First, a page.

A few years ago, in the days before the introduction of Google’s
Florida Update, SEO was a quasi-Masonic vocation practiced by an expanding
order of techno-monks who acted openly but held secret the minute details
of their trade. As search engines and SEO techniques evolved that old
order was already dying, long before the discovery of Florida in November
I was reminded of the olden days yesterday when fielding a question over at one of the SEO Forums I spend time in. One of the new members wrote in asking about the correct range of Keyword Densities for the various search engines. That got me thinking about many of the lesser known tricks of the trade that have been used by search engine optimizers over the years and how some of these “tricks” have incorporated themselves into our SEO practice while others have been roundly rejected by SEO practitioners.
To clearly examine SEO techniques over the years, we need to separate search into two unique time periods, pre-Florida and post-Florida. (We are clearly moving into a third unique period in the history of search, which we will cover in the StepForth Weekly Newsletter.)
On November 16, 2003, Google introduced the most comprehensive algorithm shift in its history. Before this date, Google’s algorithm acted primarily on site content and link popularity. After that date however, Google’s formula was much smarter, almost intuitive. For the past two years, Google has used an algorithm capable of understanding content and contextual relationships. Florida made many old-school tricks useless or radically less powerful. It wouldn’t be long before the other major search engines followed suit.
The first obvious SEO trick was the practice of keyword stuffing. Used in the earliest days of the industry, SEOs would simply place as many incidents of keywords (both visible and invisible) on a page in the hopes a spider would find them. When older SEOs get that far-off glassy look remembering how simple it was ten years ago, this technique is likely what they are thinking of. To this day, we come across meta tags stuffed with nonsensical usage of keywords and phrases. We also continue to see invisible, keyword stuffed text used to promote a site or page. While we remember the history of these techniques, StepForth optimizers have not used them for at least seven years.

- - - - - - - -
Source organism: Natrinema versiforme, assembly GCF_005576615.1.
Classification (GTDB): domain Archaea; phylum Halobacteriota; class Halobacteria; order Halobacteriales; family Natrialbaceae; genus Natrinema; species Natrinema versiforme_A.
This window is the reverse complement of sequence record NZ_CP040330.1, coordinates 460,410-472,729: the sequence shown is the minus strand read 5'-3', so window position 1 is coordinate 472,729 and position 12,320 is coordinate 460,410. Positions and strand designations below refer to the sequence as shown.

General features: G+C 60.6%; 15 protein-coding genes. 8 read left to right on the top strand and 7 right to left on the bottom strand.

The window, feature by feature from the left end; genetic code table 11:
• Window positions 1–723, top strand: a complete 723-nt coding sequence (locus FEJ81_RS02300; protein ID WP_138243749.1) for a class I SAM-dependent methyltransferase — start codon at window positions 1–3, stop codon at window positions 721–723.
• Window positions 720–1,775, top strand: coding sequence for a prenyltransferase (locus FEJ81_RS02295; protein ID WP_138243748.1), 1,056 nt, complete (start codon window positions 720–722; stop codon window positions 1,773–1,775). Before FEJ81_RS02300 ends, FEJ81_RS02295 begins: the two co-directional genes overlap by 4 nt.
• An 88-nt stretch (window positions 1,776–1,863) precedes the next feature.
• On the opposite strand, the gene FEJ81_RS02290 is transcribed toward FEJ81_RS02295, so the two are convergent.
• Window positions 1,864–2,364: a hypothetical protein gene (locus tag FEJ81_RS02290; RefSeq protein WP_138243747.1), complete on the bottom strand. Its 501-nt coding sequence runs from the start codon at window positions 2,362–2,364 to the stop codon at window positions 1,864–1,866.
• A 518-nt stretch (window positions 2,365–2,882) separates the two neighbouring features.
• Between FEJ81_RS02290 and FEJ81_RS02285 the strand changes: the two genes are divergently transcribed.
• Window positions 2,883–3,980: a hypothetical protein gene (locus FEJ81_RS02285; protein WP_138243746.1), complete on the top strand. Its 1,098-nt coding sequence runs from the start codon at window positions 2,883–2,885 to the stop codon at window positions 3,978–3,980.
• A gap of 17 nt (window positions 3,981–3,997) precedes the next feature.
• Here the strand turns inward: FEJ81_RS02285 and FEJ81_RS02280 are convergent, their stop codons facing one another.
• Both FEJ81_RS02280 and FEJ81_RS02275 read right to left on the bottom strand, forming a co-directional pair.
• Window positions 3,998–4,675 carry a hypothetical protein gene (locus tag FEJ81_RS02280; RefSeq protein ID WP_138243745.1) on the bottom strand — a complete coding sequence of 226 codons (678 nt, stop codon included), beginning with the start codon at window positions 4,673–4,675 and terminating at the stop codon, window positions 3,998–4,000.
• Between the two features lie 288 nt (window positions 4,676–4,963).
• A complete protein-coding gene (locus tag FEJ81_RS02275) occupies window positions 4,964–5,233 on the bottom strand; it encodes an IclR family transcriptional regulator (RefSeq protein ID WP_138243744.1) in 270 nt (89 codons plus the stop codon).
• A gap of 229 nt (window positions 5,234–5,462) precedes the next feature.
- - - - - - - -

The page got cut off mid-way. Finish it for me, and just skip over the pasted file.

The practice of keyword stuffing led to a technique that measured Keyword Densities. Keyword densities were one of our favourite pre-Florida secrets. At one time, before the rise of the great Google, search engines operated strictly based on words found on the page. In order to prevent keyword stuffing, search engines measured the ratio of keywords against all words found in the text of a document or page. If that ratio fell into the correct range, (generally 3 – 7% of words found on the document), that document would likely fare better than competing documents would.
While writing text to apply to client pages, we are still affected by our use of keyword densities though we rarely actually measure them. It comes out in the writing where force of habit drives us to create copy that would almost certainly fall within those formerly magic keyword densities if actually measured.
Measuring keyword densities is a fairly benign technique however, since each search engine had a slightly different keyword density to target, another much less benign technique evolved, the use of doorway pages. Please note, this technique has been banned by Google and has led to the de-listing of several sites that have used it, including those of a few SEO shops.
Operating under several different names such as gateway pages, traffic-pages and also (a term shared with pages AdWords are directed towards) landing pages, the doorway page technique is still in use today.
The basic premise is to design a series of pages uniquely suited to the various ranking algorithms used by different search engines. MSN and Yahoo have slightly different ranking criteria but both drive a great deal of traffic. Wouldn’t it make sense to create pages specifically designed to rank well at each engine? It might, however search engine spiders will find each doorway page, regardless of which engine the pages are designed for, thus plugging search results with duplicate content and degrading user experiences.